This is a spin-off of an older question done by me, was Bethany beyond the Jordan a place of significance?

John the Baptist preached at Bethany, outside of Jerusalem:

John 1:28

This all happened at Bethany on the other side of the Jordan, where John was baptizing.

Since Jerusalem was the capital of Israel, it should have been the most populated. Why did John the Baptist preached outside of Jerusalem, when he could have spread his message to more people in Jerusalem?

  • There was no river to baptize in Jersualem?
    – Dottard
    Commented Mar 6 at 20:58

2 Answers 2

  1. Symbolism of the Jordan River

The Jordan River has long been a symbol of biblical significance. It is the very river that Israel crossed to get to the promised land.

John's ministry near the Jordan symbolizes a new spiritual crossing into a renewed covenant with God.

  1. Prophetic Fulfillment

John fulfilled the prophecies of the Old Testament. Isaiah 40:3:

The voice of one crying in the wilderness: “Prepare the way of the Lord; Make straight in the desert A highway for our God.

The voice crying out in the wilderness was referred to as the voice of John the Baptist. John's preaching in the wilderness allowed him to fulfill this prophetic promise. He was able to establish himself as a voice preparing the path for the Lord.

  1. Ample Flowing Water

Now, although Jerusalem is close to the Kidron Valley where there may have been flowing water at times, it is unlikely that this is the type of baptism that John the Baptist would have performed. Instead, John's baptism would have been an immersion baptism, which is a type of baptism that involves being immersed in water as an act of purification. For this ample waters would be desired.

Jerusalem is not known for its water sources and there is only one major spring in the city, the biblical Gihon, which has been gurgling since before King David’s time. With a population of some 700,000, Jerusalem gets its water pumped up from the coastal aquifer. [1]

The Gihon Spring, the only source of water of the city, emerges in the Kidron Valley, east of the City of David. [2]

At the time of John the Baptist's baptism, Bethany was located along the Jordan River. The area around the Jordan River had plenty of flowing water, which would have been suitable for John's type of baptism.

Although there may have been water sources around Jerusalem at the time of John's baptism, they may not have been adequate or suitable for his type of baptism.

  1. Accessibility

Even though Jerusalem was a very large city, preaching out in the wilderness, close to the Jordan River, made John’s message available to people from various regions who wanted to hear it. His ministry attracted crowds from all over Jerusalem and Judea, showing the power of his message outside the city walls.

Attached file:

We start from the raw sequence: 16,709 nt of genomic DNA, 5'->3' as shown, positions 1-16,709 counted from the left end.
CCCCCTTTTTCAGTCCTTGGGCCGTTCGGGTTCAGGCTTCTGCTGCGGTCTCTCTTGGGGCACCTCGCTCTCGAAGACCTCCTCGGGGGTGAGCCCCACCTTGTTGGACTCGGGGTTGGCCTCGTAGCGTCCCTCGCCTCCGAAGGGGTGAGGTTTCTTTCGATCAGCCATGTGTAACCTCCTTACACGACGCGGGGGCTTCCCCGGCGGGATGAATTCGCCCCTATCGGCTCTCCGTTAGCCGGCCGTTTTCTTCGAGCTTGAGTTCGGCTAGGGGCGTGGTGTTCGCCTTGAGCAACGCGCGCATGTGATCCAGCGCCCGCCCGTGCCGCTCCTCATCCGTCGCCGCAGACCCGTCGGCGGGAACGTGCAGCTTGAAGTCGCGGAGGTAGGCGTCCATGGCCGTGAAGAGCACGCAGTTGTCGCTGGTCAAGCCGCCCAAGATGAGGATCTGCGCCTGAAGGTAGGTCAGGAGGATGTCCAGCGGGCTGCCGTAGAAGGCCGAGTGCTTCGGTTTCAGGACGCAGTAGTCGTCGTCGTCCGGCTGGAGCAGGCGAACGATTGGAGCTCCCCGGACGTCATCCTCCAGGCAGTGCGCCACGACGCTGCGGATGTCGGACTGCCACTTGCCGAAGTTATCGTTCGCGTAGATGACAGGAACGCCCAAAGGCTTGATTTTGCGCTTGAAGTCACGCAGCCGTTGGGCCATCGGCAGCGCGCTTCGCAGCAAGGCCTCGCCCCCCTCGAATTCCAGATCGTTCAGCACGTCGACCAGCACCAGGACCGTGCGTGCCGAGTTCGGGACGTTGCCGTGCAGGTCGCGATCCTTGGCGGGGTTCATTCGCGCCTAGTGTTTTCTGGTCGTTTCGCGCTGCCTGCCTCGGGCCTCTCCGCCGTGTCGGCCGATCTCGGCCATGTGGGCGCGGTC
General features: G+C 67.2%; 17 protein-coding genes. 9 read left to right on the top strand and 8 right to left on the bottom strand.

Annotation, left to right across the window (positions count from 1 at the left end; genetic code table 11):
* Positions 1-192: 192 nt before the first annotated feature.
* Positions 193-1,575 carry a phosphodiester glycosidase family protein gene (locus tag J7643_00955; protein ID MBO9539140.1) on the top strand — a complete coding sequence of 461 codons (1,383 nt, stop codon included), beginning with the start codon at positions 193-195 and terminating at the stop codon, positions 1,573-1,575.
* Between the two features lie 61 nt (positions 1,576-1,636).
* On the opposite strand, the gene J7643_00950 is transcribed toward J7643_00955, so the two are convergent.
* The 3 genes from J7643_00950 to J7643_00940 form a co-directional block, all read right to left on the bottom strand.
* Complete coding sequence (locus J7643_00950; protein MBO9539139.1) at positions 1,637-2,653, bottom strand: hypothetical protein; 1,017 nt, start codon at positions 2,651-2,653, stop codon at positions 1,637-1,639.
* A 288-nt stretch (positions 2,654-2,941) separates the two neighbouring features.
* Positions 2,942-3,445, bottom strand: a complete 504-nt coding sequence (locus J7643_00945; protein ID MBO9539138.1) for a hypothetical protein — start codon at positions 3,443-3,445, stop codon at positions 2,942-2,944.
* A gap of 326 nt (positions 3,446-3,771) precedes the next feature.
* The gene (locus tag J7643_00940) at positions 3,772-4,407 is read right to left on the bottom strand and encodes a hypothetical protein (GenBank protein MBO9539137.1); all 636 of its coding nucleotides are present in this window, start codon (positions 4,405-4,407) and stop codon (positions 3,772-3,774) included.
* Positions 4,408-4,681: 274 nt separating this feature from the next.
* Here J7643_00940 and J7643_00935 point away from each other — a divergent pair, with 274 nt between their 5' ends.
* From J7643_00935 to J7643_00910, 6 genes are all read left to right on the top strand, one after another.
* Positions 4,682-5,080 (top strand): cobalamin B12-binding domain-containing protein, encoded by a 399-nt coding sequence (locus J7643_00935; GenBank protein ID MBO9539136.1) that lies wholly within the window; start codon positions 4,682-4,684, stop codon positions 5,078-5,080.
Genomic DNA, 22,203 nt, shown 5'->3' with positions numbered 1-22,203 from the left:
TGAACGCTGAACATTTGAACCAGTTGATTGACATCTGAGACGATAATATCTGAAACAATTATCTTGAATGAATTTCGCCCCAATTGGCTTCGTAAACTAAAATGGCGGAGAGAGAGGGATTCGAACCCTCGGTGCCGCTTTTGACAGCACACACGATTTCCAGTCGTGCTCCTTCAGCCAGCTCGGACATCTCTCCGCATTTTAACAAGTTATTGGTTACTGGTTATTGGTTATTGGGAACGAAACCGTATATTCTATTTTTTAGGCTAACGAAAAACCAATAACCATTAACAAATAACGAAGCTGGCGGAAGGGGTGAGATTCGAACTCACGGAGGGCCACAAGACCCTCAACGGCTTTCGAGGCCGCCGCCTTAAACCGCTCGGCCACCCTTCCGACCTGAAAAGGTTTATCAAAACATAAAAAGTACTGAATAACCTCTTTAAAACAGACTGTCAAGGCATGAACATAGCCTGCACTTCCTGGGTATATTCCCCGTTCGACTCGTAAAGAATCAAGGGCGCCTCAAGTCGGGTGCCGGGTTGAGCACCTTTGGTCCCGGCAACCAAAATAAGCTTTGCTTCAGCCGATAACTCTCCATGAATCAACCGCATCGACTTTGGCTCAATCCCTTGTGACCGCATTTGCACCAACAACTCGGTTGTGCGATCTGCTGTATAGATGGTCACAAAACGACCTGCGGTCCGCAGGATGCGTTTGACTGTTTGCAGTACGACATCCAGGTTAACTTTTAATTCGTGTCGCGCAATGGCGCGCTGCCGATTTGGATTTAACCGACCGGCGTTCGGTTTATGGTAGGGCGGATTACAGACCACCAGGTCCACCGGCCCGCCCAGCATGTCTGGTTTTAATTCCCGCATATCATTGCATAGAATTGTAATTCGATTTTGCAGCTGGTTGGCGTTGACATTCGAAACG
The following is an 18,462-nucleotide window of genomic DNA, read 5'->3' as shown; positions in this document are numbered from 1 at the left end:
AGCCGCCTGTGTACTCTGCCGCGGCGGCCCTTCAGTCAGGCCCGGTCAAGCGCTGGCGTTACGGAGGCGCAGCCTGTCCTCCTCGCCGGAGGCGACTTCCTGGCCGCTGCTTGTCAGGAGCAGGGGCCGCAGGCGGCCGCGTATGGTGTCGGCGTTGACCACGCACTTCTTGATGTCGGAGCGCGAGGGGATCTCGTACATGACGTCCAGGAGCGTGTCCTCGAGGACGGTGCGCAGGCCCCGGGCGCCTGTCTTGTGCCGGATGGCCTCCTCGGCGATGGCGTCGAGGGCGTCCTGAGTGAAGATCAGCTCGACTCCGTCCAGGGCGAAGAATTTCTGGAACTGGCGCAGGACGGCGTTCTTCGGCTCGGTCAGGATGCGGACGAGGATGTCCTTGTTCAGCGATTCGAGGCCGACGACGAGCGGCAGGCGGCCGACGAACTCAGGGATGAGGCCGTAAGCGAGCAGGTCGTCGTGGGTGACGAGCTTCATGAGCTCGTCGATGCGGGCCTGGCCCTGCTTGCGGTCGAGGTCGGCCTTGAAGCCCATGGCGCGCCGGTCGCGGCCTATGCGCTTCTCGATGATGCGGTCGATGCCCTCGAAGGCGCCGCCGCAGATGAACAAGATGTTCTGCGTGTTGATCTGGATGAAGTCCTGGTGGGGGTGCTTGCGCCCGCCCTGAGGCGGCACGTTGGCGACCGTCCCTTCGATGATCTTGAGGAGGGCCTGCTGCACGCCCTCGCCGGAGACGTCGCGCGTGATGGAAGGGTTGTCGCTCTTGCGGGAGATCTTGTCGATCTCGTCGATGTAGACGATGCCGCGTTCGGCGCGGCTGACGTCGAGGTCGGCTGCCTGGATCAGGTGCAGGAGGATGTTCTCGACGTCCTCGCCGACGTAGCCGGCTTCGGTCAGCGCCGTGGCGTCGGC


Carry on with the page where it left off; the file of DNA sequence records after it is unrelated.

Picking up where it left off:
biblicalarchaeology says:

To celebrate the Feast of Unleavened Bread (Passover), the Feast of Weeks (Shavuot), and the Feast of Booths (Sukkot), many Jews traveled to the Jerusalem Temple during the first century C.E. This was sometimes a long journey. Even for those living in Galilee, it could take up to a week

enter image description here

This map shows pilgrimage routes from Galilee to Jerusalem. In the first century C.E., many Jews traveled to the Jerusalem Temple to celebrate the Feast of Unleavened Bread, the Feast of Weeks, and the Feast of Booths.

  1. Independent from Religious Authorities

Also, preaching outside away from the religious leaders allowed John to operate independently of the religious authorities in Jerusalem, who may have been resistant to his message and sought to suppress his ministry. This independence allowed John to speak truthfully and boldly without fear of interference.


The spiritual significance of the site was addressed in the earlier question mentioned in the OP. Here, I will address what I think is the primary consideration, which was practical. John's ministry was conducted on a main pilgrimage route that led to Jerusalem from the Hill Country, the Galilee and the Decapolis. The site also lay along the main route from parts further east and north, such as Syria, Anatolia and the Mesopotamia, where many Jews lived and visited the holy city.

enter image description here The map shows the route of Jesus' final journey Jerusalem. A similar route would have been taken by thousands of Jews on their way to the holy city from points north and east.

Pious Jews would need to cleanse themselves from ritual impurity before entering the Temple precinct, and Jerusalem's ritual baths would be overcrowded during pilgrimages. Thus, John the Baptist located himself at the perfect site for those attending the Temple to fulfill the requirement to wash in running water before making their sin offerings and other sacrifices as the Temple. At the same time, he could preach his message of repentance and the imminent coming of God's kingdom.

Conclusion: Although there may have a spiritual significance to the particular location (traditionally associated with Elijah's ascension, Joshua's crossing the Jordan and the important "high place" sanctuary at Gilgal), John's choice of Bethany Beyond Jordan was ideally located as a stopping place for ritual bathing, as pilgrims made their way to Jerusalem.


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